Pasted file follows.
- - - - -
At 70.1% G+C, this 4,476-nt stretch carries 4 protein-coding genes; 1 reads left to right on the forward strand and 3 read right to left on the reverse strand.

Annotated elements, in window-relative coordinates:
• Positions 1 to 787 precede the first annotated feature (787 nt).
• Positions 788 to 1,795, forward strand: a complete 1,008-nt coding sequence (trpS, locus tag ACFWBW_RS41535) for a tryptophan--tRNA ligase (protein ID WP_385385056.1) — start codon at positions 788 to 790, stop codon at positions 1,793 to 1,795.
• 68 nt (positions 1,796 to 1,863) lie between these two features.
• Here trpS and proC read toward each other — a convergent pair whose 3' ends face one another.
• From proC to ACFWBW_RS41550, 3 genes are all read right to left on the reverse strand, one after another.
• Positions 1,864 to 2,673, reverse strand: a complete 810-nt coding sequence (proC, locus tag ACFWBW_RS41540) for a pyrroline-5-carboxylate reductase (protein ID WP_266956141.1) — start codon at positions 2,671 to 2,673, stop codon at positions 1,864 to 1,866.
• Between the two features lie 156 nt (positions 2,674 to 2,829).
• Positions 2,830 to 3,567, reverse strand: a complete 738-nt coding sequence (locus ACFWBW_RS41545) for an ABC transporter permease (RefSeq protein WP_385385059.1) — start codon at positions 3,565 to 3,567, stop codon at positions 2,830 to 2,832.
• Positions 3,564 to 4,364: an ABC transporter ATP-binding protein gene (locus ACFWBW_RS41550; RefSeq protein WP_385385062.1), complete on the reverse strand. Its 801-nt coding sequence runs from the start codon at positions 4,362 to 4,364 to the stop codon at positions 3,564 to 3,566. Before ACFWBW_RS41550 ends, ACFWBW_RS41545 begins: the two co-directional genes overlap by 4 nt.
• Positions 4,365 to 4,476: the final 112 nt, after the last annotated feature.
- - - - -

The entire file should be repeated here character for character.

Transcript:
At 70.1% G+C, this 4,476-nt stretch carries 4 protein-coding genes; 1 reads left to right on the forward strand and 3 read right to left on the reverse strand.

Annotated elements, in window-relative coordinates:
• Positions 1 to 787 precede the first annotated feature (787 nt).
• Positions 788 to 1,795, forward strand: a complete 1,008-nt coding sequence (trpS, locus tag ACFWBW_RS41535) for a tryptophan--tRNA ligase (protein ID WP_385385056.1) — start codon at positions 788 to 790, stop codon at positions 1,793 to 1,795.
• 68 nt (positions 1,796 to 1,863) lie between these two features.
• Here trpS and proC read toward each other — a convergent pair whose 3' ends face one another.
• From proC to ACFWBW_RS41550, 3 genes are all read right to left on the reverse strand, one after another.
• Positions 1,864 to 2,673, reverse strand: a complete 810-nt coding sequence (proC, locus tag ACFWBW_RS41540) for a pyrroline-5-carboxylate reductase (protein ID WP_266956141.1) — start codon at positions 2,671 to 2,673, stop codon at positions 1,864 to 1,866.
• Between the two features lie 156 nt (positions 2,674 to 2,829).
• Positions 2,830 to 3,567, reverse strand: a complete 738-nt coding sequence (locus ACFWBW_RS41545) for an ABC transporter permease (RefSeq protein WP_385385059.1) — start codon at positions 3,565 to 3,567, stop codon at positions 2,830 to 2,832.
• Positions 3,564 to 4,364: an ABC transporter ATP-binding protein gene (locus ACFWBW_RS41550; RefSeq protein WP_385385062.1), complete on the reverse strand. Its 801-nt coding sequence runs from the start codon at positions 4,362 to 4,364 to the stop codon at positions 3,564 to 3,566. Before ACFWBW_RS41550 ends, ACFWBW_RS41545 begins: the two co-directional genes overlap by 4 nt.
• Positions 4,365 to 4,476: the final 112 nt, after the last annotated feature.